It’s that time again, pollen is in the air and the masses are sneezing and rubbing their eyes. But seasonal allergies come but once a year, and some people have to put up with skin allergies on a daily basis. They can be terribly uncomfortable, not to mention annoying. It can be hard to pinpoint what is causing your skin to react the way that it does. For that and many more questions about skin allergies, read more!
What are Allergies?
To start, what is an allergy anyway? Your body is simply reacting to an unknown substance, and most of the time it is harmless. If you have hay fever, Spring is probably your least favorite season. You might experience symptoms like itchy, watery eyes or a runny nose. Some people have allergies to food, drugs, insects, pets etc.
Are Allergies from Our DNA?
This is actually a huge possibility. In fact, there is a gene called the filaggrin gene. The purpose of this gene id to help protect the skin’s barrier. However, over time the gene has mutated in about 10 percent of the population. The mutation has been linked to certain allergies and eczema.
Over the last 10 years or so, we’ve seen a huge spike in the number of people who have allergies. Some scientists believe the increase in allergies is from being too clean. As a matter of fact, we already know that babies who don’t have diverse gut bacteria are at risk for developing eczema and possibly other allergies.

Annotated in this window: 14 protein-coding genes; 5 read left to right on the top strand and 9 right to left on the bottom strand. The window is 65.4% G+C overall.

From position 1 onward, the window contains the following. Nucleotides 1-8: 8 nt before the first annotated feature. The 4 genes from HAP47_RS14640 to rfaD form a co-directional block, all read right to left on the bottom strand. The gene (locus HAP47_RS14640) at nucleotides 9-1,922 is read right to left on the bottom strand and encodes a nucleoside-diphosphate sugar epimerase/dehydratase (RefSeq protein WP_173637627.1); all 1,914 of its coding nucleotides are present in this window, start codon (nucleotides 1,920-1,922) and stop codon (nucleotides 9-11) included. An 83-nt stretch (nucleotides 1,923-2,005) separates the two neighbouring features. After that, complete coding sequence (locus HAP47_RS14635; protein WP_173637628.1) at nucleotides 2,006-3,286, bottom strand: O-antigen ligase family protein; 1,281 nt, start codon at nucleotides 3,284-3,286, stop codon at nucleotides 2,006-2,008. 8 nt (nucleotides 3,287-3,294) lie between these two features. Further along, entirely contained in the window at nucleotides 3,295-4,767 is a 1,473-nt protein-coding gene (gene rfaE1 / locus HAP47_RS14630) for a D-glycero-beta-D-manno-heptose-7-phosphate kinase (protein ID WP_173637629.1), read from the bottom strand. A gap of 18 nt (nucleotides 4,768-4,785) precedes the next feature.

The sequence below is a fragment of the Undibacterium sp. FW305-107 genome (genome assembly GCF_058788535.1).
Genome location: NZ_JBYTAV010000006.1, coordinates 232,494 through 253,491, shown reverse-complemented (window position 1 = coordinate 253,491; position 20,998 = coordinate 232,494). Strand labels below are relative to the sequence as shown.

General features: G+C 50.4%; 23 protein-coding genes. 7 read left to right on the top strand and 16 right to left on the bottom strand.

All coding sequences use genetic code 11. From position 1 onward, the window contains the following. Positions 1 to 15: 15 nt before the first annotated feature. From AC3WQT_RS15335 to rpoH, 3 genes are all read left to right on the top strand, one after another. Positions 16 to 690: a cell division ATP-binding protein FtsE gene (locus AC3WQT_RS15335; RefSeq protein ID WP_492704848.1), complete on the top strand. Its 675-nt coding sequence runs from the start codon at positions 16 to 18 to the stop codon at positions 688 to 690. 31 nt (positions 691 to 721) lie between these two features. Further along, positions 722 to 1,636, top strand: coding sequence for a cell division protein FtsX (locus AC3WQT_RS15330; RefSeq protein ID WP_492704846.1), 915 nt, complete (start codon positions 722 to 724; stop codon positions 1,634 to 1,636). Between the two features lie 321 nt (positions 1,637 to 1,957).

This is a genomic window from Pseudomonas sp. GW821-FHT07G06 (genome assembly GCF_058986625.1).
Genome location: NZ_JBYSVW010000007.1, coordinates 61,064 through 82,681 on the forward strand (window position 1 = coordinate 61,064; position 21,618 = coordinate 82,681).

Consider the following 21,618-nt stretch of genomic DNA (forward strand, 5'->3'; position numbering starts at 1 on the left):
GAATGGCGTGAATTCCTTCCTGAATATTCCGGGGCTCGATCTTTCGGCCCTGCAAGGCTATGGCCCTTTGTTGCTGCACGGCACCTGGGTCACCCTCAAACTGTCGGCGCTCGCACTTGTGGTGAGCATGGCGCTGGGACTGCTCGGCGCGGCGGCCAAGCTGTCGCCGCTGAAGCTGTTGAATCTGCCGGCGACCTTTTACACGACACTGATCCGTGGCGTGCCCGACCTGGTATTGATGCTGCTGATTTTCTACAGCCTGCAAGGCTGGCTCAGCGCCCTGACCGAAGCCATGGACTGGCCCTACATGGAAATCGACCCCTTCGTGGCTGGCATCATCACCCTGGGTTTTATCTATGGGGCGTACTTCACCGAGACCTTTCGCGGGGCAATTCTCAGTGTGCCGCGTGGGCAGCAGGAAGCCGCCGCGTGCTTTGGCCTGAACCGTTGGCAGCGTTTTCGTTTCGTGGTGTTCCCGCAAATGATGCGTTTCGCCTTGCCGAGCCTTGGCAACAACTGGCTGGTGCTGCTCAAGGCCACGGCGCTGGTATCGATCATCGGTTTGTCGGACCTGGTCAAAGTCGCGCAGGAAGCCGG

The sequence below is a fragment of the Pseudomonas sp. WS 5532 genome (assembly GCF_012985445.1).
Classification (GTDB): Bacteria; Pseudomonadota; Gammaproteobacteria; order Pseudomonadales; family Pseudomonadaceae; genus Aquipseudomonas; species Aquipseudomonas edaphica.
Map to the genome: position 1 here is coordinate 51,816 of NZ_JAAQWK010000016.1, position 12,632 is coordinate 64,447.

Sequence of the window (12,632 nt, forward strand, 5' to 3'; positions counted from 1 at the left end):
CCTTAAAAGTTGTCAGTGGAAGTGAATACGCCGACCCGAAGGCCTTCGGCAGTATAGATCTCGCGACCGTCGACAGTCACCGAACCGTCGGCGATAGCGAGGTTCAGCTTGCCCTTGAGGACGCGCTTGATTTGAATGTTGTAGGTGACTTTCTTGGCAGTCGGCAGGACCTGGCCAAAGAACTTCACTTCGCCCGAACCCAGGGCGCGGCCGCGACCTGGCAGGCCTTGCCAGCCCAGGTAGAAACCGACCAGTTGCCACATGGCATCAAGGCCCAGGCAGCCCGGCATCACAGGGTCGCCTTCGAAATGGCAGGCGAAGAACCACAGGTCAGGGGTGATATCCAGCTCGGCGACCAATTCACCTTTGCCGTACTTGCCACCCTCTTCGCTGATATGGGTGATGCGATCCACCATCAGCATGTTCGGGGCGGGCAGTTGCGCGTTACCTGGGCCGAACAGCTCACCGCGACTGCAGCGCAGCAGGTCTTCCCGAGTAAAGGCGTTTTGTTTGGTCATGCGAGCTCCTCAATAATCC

Most expectant mothers will try anything to ensure their baby is healthy upon birth. So is there any chance that allergies could be formed in the womb? There haven’t been any large-scale studies on this subject, but scientists believe higher levels of vitamin B3 reduce the chance of eczema. In addition, some fish oil fatty acids can potentially decrease wheezing or asthma. Although, any additional supplements should be discussed with your doctor. A healthy, balanced diet is always the way to go.
Should I See a Dermatologist?
There are some over the counter treatments that are worth a try. However, if those still aren’t helping your skin seeing a dermatologist isn’t a bad idea. They are better equipped to figure out what is causing your skin allergies. Sometimes, they need to do skin patch test or even blood tests. But they’ll help get your skincare routine under control and prevent possible skin allergies in the future.